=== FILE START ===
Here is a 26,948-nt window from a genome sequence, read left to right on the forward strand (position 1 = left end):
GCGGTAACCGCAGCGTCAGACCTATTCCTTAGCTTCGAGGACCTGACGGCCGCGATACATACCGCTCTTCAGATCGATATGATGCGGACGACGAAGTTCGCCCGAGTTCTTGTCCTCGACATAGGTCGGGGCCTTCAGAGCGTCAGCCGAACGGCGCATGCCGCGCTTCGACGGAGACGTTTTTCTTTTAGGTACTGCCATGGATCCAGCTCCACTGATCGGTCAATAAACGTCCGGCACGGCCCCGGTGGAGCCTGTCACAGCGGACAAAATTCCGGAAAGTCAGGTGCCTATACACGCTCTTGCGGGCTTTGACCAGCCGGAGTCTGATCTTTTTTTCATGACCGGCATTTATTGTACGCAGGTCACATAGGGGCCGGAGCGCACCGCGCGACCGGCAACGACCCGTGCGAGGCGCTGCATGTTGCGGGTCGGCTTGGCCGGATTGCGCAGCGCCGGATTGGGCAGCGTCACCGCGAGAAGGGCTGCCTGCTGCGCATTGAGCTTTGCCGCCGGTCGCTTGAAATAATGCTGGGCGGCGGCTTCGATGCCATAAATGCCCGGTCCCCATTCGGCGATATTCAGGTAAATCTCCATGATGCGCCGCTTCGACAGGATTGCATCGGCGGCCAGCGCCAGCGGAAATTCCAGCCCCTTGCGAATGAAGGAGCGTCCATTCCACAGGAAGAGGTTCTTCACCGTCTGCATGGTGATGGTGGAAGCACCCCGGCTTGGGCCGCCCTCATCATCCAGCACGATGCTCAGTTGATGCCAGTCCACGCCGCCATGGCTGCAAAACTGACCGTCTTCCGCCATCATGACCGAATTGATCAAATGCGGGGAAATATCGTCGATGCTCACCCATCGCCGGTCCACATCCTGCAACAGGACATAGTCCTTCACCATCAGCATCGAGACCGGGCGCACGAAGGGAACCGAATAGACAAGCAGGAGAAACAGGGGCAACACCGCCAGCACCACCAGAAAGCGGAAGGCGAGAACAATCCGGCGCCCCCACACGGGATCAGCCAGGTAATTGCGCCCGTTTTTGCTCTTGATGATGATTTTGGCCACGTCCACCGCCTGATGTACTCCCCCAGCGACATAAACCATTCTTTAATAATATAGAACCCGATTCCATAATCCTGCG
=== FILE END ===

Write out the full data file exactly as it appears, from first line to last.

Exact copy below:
Here is a 26,948-nt window from a genome sequence, read left to right on the forward strand (position 1 = left end):
GCGGTAACCGCAGCGTCAGACCTATTCCTTAGCTTCGAGGACCTGACGGCCGCGATACATACCGCTCTTCAGATCGATATGATGCGGACGACGAAGTTCGCCCGAGTTCTTGTCCTCGACATAGGTCGGGGCCTTCAGAGCGTCAGCCGAACGGCGCATGCCGCGCTTCGACGGAGACGTTTTTCTTTTAGGTACTGCCATGGATCCAGCTCCACTGATCGGTCAATAAACGTCCGGCACGGCCCCGGTGGAGCCTGTCACAGCGGACAAAATTCCGGAAAGTCAGGTGCCTATACACGCTCTTGCGGGCTTTGACCAGCCGGAGTCTGATCTTTTTTTCATGACCGGCATTTATTGTACGCAGGTCACATAGGGGCCGGAGCGCACCGCGCGACCGGCAACGACCCGTGCGAGGCGCTGCATGTTGCGGGTCGGCTTGGCCGGATTGCGCAGCGCCGGATTGGGCAGCGTCACCGCGAGAAGGGCTGCCTGCTGCGCATTGAGCTTTGCCGCCGGTCGCTTGAAATAATGCTGGGCGGCGGCTTCGATGCCATAAATGCCCGGTCCCCATTCGGCGATATTCAGGTAAATCTCCATGATGCGCCGCTTCGACAGGATTGCATCGGCGGCCAGCGCCAGCGGAAATTCCAGCCCCTTGCGAATGAAGGAGCGTCCATTCCACAGGAAGAGGTTCTTCACCGTCTGCATGGTGATGGTGGAAGCACCCCGGCTTGGGCCGCCCTCATCATCCAGCACGATGCTCAGTTGATGCCAGTCCACGCCGCCATGGCTGCAAAACTGACCGTCTTCCGCCATCATGACCGAATTGATCAAATGCGGGGAAATATCGTCGATGCTCACCCATCGCCGGTCCACATCCTGCAACAGGACATAGTCCTTCACCATCAGCATCGAGACCGGGCGCACGAAGGGAACCGAATAGACAAGCAGGAGAAACAGGGGCAACACCGCCAGCACCACCAGAAAGCGGAAGGCGAGAACAATCCGGCGCCCCCACACGGGATCAGCCAGGTAATTGCGCCCGTTTTTGCTCTTGATGATGATTTTGGCCACGTCCACCGCCTGATGTACTCCCCCAGCGACATAAACCATTCTTTAATAATATAGAACCCGATTCCATAATCCTGCG